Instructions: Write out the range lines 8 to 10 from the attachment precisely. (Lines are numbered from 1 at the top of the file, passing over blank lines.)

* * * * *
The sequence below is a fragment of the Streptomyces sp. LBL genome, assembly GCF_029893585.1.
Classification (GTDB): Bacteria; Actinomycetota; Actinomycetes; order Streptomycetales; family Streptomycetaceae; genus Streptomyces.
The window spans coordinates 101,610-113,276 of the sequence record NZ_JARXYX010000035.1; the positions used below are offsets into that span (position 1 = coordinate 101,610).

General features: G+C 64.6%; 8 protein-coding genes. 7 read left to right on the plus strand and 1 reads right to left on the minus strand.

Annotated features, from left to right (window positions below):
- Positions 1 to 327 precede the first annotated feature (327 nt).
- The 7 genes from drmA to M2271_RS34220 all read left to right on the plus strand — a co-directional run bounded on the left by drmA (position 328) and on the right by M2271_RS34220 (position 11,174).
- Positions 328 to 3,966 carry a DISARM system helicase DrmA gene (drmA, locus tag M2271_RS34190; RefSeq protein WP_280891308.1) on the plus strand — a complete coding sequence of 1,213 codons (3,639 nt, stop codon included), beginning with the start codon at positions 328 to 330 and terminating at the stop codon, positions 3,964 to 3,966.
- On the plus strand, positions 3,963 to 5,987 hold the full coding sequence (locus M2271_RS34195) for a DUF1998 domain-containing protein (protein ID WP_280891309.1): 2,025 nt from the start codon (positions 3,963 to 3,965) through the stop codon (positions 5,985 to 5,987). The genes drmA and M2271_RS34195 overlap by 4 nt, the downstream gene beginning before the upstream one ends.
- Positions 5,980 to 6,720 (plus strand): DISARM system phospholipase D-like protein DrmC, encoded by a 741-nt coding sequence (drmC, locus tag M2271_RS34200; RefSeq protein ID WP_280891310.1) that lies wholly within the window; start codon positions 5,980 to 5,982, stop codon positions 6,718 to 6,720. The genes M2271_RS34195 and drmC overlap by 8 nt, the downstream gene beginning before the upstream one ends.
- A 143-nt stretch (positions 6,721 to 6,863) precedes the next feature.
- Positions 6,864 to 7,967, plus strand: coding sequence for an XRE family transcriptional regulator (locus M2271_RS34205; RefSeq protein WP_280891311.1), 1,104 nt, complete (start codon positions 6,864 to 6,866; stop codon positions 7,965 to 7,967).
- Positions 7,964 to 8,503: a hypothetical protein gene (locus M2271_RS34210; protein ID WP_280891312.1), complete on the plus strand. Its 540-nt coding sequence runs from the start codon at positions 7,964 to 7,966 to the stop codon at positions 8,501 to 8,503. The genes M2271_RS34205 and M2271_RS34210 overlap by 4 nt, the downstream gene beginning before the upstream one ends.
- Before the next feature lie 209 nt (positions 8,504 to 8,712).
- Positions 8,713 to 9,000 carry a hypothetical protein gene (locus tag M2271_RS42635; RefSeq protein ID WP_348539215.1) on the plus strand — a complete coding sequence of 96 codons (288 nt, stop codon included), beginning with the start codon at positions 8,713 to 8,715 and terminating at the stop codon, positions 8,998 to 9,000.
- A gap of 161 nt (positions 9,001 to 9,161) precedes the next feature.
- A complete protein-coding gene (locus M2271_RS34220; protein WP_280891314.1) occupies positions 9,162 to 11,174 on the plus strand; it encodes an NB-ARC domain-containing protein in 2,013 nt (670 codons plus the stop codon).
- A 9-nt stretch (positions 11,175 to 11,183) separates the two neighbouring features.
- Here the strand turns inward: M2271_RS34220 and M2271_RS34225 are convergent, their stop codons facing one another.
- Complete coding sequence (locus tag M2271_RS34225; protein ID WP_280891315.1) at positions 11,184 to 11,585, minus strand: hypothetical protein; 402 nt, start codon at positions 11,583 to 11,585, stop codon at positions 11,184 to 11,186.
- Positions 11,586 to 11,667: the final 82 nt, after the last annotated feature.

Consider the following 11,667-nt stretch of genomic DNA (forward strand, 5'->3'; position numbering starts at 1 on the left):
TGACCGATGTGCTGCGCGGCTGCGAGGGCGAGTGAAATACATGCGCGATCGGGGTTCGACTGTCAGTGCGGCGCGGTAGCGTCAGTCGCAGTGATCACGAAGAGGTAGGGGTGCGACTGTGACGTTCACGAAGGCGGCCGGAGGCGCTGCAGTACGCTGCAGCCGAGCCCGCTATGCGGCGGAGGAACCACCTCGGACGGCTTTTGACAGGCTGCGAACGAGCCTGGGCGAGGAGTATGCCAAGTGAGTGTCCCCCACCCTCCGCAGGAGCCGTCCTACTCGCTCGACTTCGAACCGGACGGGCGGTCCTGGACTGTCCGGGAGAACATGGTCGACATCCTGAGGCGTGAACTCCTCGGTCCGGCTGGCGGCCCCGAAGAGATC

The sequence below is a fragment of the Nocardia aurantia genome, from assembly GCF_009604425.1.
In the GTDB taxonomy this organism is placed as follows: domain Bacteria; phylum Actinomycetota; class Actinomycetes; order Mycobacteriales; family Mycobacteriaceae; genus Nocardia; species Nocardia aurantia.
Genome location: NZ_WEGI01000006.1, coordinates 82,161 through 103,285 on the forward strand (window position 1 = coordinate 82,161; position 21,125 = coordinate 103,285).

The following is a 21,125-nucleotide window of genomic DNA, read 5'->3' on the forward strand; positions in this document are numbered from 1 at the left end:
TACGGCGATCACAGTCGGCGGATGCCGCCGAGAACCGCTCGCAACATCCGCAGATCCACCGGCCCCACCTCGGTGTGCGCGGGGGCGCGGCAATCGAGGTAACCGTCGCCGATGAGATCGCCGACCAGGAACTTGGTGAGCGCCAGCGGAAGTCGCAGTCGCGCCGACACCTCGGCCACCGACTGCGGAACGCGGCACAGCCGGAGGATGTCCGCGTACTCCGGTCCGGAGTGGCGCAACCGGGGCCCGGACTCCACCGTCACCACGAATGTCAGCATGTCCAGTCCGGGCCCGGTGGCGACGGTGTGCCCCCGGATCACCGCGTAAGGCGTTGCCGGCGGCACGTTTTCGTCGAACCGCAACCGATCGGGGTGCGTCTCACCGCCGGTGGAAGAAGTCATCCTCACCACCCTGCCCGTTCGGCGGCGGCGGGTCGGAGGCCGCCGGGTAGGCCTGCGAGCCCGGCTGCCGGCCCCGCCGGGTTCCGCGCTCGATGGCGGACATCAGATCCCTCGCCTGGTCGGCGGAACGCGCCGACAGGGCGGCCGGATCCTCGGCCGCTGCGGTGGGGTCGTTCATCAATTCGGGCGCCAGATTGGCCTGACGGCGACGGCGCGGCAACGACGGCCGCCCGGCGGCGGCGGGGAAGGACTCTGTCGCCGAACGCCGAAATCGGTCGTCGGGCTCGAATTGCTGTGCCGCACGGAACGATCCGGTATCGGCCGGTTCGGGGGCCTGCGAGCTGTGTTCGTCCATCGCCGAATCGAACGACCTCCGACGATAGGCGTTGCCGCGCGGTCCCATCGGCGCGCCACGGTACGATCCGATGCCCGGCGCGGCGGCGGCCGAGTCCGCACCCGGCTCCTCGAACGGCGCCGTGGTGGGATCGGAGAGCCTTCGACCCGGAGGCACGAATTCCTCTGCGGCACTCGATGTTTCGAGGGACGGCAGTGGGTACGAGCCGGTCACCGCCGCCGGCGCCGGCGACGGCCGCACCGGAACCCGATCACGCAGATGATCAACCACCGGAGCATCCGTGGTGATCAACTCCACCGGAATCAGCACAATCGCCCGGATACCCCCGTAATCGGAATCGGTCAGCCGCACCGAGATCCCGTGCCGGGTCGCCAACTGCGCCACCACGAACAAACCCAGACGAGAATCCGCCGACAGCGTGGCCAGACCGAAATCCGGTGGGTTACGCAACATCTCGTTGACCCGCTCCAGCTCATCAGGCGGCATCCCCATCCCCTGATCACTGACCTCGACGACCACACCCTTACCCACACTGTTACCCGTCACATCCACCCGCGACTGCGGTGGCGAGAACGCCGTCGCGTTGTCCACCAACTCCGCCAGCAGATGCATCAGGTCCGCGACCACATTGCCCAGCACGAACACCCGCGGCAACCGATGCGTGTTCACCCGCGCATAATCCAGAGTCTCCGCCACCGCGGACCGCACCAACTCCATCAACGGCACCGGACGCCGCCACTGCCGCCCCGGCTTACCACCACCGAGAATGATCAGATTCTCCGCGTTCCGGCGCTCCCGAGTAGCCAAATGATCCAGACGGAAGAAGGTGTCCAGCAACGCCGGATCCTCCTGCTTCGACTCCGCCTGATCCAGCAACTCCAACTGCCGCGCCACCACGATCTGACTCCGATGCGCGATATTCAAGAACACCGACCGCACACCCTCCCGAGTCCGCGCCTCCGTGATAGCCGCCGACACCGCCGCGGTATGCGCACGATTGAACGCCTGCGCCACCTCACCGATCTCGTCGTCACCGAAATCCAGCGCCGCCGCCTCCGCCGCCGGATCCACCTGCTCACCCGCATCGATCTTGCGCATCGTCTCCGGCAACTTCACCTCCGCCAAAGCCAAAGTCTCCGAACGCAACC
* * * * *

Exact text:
- Positions 328 to 3,966 carry a DISARM system helicase DrmA gene (drmA, locus tag M2271_RS34190; RefSeq protein WP_280891308.1) on the plus strand — a complete coding sequence of 1,213 codons (3,639 nt, stop codon included), beginning with the start codon at positions 328 to 330 and terminating at the stop codon, positions 3,964 to 3,966.
- On the plus strand, positions 3,963 to 5,987 hold the full coding sequence (locus M2271_RS34195) for a DUF1998 domain-containing protein (protein ID WP_280891309.1): 2,025 nt from the start codon (positions 3,963 to 3,965) through the stop codon (positions 5,985 to 5,987). The genes drmA and M2271_RS34195 overlap by 4 nt, the downstream gene beginning before the upstream one ends.
- Positions 5,980 to 6,720 (plus strand): DISARM system phospholipase D-like protein DrmC, encoded by a 741-nt coding sequence (drmC, locus tag M2271_RS34200; RefSeq protein ID WP_280891310.1) that lies wholly within the window; start codon positions 5,980 to 5,982, stop codon positions 6,718 to 6,720. The genes M2271_RS34195 and drmC overlap by 8 nt, the downstream gene beginning before the upstream one ends.